A Caregiver’s Role in Safe Medication Management for Seniors

i-medicalIt seems that every year more older adults in America are being prescribed multiple drugs for their ailments. In fact, research suggests that 2 out of 5 seniors on Medicare are taking at least 5 different medicines per day. Additionally, “persons aged 65 years and older comprise only 13 percent of the population, yet account for more than one-third of total outpatient spending on prescription medications in the United States.” An increasing number of older adults are being required to manage multiple medications—and it’s trend that seems likely to persist.

But the more pills your loved one takes, the greater chance there is for mishaps and accidents to occur. A small error like taking the wrong pill at the wrong time can lead to serious consequences. Proper and safe medication management can go a long way in preventing most problems from happening in the first place. And caregivers and family members play a key role in helping aging loved ones manage their medication.

Caregiver Tips for Safe Medication Management

If you’re a part-time caregiver, you won’t always be there to ensure medication is taken appropriately, which is why it’s so important to make sure a clear system is in place for medication even when you’re away. With a few simple strategies, you can help your aging loved one set up a system to better manage their medication, both at home and beyond. Doing this will allow them to feel empowered with their medication instead of overwhelmed—and you’ll be able to breathe easier, too, knowing they’ve got things under control.

Organize your medications

First things first: figure out what pills need to be sorted, how they should be organized, and how often you’ll need to repeat this. It seems basic, but depending on your loved one’s medication, they might need to be separated into daily, weekly, or monthly containers—or even ones that separate into morning and evening. You’ll also want to determine if this is something they’ll do themselves, or if the pill organizing should happen while you’re there.

Sort pills smartly

Choose a pill container that’s big enough for your loved one to comfortably open, that has a large, readable font size. If any of your loved one’s pills need to be split in half, create a safe system for doing this. Older adults who suffer from memory problems, bad eyesight, or poor motor skills shouldn’t be responsible for cutting pills.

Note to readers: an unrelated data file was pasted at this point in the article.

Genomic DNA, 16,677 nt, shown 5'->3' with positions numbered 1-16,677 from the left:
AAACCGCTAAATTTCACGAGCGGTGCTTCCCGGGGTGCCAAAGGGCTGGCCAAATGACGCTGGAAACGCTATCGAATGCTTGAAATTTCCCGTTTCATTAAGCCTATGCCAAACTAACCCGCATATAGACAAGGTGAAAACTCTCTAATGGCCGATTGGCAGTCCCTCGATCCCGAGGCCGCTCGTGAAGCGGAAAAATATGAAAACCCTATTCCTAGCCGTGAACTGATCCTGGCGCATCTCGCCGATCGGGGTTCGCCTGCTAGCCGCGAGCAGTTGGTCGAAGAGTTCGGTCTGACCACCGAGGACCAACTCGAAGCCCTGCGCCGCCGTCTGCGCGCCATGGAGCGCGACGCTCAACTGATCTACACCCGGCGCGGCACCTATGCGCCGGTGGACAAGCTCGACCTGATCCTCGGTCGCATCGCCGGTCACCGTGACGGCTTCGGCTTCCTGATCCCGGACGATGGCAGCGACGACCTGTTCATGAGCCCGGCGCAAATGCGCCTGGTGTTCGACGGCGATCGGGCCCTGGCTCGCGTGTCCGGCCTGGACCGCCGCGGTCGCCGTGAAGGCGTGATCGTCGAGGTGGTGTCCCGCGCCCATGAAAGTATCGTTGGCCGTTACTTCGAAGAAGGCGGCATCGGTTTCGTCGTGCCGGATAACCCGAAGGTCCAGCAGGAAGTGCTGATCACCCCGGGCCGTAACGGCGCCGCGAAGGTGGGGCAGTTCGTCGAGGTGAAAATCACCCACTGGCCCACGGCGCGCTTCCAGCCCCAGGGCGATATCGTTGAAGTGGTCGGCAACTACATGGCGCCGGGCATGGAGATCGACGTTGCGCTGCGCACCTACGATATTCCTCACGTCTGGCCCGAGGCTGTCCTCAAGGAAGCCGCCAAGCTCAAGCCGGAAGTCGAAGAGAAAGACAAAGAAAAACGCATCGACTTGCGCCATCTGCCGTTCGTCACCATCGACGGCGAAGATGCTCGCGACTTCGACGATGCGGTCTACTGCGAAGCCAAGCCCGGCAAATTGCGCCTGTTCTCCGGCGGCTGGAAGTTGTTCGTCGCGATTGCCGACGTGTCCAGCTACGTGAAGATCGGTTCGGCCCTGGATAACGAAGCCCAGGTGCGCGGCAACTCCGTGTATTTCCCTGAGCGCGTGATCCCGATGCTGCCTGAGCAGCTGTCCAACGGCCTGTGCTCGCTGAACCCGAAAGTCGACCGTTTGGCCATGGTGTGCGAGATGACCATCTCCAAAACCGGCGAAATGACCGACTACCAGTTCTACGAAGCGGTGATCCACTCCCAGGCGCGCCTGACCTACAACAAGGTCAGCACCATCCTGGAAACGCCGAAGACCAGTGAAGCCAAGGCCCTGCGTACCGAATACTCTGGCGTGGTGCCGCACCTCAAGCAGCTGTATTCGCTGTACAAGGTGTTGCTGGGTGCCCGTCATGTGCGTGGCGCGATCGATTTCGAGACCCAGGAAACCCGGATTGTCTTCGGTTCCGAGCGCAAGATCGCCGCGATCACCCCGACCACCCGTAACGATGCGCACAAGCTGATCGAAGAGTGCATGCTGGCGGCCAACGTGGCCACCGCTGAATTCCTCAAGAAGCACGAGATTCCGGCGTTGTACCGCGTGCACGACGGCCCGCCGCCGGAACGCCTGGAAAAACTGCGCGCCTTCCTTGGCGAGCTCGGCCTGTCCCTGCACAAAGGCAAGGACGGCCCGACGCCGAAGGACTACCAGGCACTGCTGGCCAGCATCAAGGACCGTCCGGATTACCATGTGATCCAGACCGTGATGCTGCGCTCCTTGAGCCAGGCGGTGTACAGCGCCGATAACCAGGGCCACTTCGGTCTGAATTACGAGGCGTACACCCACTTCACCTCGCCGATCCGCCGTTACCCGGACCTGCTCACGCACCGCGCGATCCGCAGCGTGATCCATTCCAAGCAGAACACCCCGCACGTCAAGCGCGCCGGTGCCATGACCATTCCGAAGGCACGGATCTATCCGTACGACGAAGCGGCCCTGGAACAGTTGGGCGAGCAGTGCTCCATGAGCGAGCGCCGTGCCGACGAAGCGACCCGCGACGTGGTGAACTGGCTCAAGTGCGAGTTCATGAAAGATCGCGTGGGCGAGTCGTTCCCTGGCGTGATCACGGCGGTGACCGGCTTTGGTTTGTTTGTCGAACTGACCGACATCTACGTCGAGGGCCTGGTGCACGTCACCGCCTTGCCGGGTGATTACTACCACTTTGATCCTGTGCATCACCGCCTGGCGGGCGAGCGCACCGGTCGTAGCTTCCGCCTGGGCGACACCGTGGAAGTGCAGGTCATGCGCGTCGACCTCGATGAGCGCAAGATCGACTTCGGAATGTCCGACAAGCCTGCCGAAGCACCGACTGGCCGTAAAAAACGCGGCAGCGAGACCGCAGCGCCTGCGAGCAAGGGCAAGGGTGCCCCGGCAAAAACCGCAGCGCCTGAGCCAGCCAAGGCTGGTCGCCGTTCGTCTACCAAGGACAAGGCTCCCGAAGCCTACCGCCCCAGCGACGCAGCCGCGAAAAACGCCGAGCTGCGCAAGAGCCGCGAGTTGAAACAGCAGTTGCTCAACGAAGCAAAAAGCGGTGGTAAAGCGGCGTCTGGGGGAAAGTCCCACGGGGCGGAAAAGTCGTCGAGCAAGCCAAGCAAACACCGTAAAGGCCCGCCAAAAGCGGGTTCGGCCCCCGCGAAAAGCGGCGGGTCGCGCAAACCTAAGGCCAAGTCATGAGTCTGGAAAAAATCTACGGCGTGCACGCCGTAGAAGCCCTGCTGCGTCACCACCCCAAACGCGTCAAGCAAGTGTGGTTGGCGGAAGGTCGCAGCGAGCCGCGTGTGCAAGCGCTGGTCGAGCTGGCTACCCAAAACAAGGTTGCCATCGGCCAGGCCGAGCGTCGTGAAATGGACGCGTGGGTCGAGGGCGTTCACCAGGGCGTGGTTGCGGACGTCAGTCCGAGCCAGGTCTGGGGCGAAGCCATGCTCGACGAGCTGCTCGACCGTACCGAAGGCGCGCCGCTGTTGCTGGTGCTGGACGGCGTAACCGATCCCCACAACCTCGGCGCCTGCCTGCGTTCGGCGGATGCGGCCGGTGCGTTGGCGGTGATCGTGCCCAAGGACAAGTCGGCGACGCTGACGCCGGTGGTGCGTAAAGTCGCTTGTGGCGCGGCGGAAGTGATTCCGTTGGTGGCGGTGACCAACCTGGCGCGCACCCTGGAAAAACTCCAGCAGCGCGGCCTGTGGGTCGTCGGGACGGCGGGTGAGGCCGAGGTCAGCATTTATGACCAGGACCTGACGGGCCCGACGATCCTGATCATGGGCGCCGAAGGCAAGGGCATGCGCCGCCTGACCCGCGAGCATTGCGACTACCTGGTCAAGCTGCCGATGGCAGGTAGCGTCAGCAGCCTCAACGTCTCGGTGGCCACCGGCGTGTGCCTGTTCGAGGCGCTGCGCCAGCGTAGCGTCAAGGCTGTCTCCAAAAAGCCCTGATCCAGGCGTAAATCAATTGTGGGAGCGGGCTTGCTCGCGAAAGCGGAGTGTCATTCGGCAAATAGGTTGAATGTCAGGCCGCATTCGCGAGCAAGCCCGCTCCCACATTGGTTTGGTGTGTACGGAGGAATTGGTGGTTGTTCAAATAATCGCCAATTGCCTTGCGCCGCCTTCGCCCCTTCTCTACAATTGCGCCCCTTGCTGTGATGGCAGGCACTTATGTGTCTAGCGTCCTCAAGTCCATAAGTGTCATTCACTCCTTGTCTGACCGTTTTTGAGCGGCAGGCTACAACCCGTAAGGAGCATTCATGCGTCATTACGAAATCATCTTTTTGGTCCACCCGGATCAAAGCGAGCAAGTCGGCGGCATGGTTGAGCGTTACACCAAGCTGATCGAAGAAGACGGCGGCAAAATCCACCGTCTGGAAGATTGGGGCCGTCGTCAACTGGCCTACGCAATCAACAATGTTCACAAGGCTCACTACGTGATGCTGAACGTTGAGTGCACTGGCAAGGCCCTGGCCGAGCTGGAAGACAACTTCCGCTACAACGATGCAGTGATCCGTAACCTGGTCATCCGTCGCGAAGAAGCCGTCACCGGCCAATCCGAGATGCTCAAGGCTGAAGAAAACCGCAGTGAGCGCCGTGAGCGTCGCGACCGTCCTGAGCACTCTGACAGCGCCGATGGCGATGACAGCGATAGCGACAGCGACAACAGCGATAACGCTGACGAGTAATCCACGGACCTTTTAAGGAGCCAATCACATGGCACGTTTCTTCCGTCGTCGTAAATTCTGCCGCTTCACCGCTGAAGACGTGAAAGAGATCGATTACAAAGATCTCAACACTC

Get to know your pharmacist

Whenever possible, stick with one pharmacy when filling prescriptions. Having a consistent pharmacist reduces the potential for mistakes in medication, since they’ll be familiar with your loved one’s medical history, all their prescriptions, and possible drug-related allergies. Ask for the medication instructions to be printed out in large, readable font so your loved one is able to easily see it.

Invest in technology

Getting an automated medication dispenser might be just what you need to keep a schedule, and can solve a lot of potential problems. They come with many customizable features, including alarms and light notifications. Or maybe what would work better would be a mobile application, like IOA’s Senior Care Management App, that assists with organizing information related to your loved one’s meds. The app can be shared among family members and caregivers to keep everyone in the loop.

Have clear instructions

Even if your loved one has a medication management app with a schedule and alerts, you’ll want to create a simple to-do list that chronicles the timing, order, dosage, and special instructions about every prescription—just in case. And if your loved one isn’t technologically minded, have this list laminated, and be something that they must check off every day for tracking and taking medication. Implement daily rituals to ease the task of remembering everything, such as setting reminder alarms or taking pills at mealtime. Tailor your loved one’s rituals to their strengths: for tech savvy older adults, setting a phone alarm manually each day might work well; other older adults might prefer having their caregiver do it for them for the week.

Plan ahead for outings

Once you’ve mastered medication management at home, there’s no reason not to be prepared for outings. Put together a different container with pills for the exact length of your loved one’s trip—whether it’s an afternoon, full day, or week. Pack snacks if certain meds must be taken with food, and set an alarm on their phone as a reminder.

Whatever routine, system, and dispensing method you decide upon, it should be a strategy that works best for both you and your loved one. And if you’re looking for additional support, don’t hesitate to reach out for professional help. Care managers can assist with medication management, whether on an ongoing basis or simply from a consultation standpoint. Depending on how much help you need and what your family dynamics are, having outside help can sometimes prove invaluable. Ideally, creating an organized system for safe medication management can help both you and your aging loved one spend less time thinking about pills, and more time enjoying life.

If you’re seeking to learn more about how to better support an aging loved one with their medication management, Institute on Aging can help. Contact us today to learn more about our resources and programs.

 

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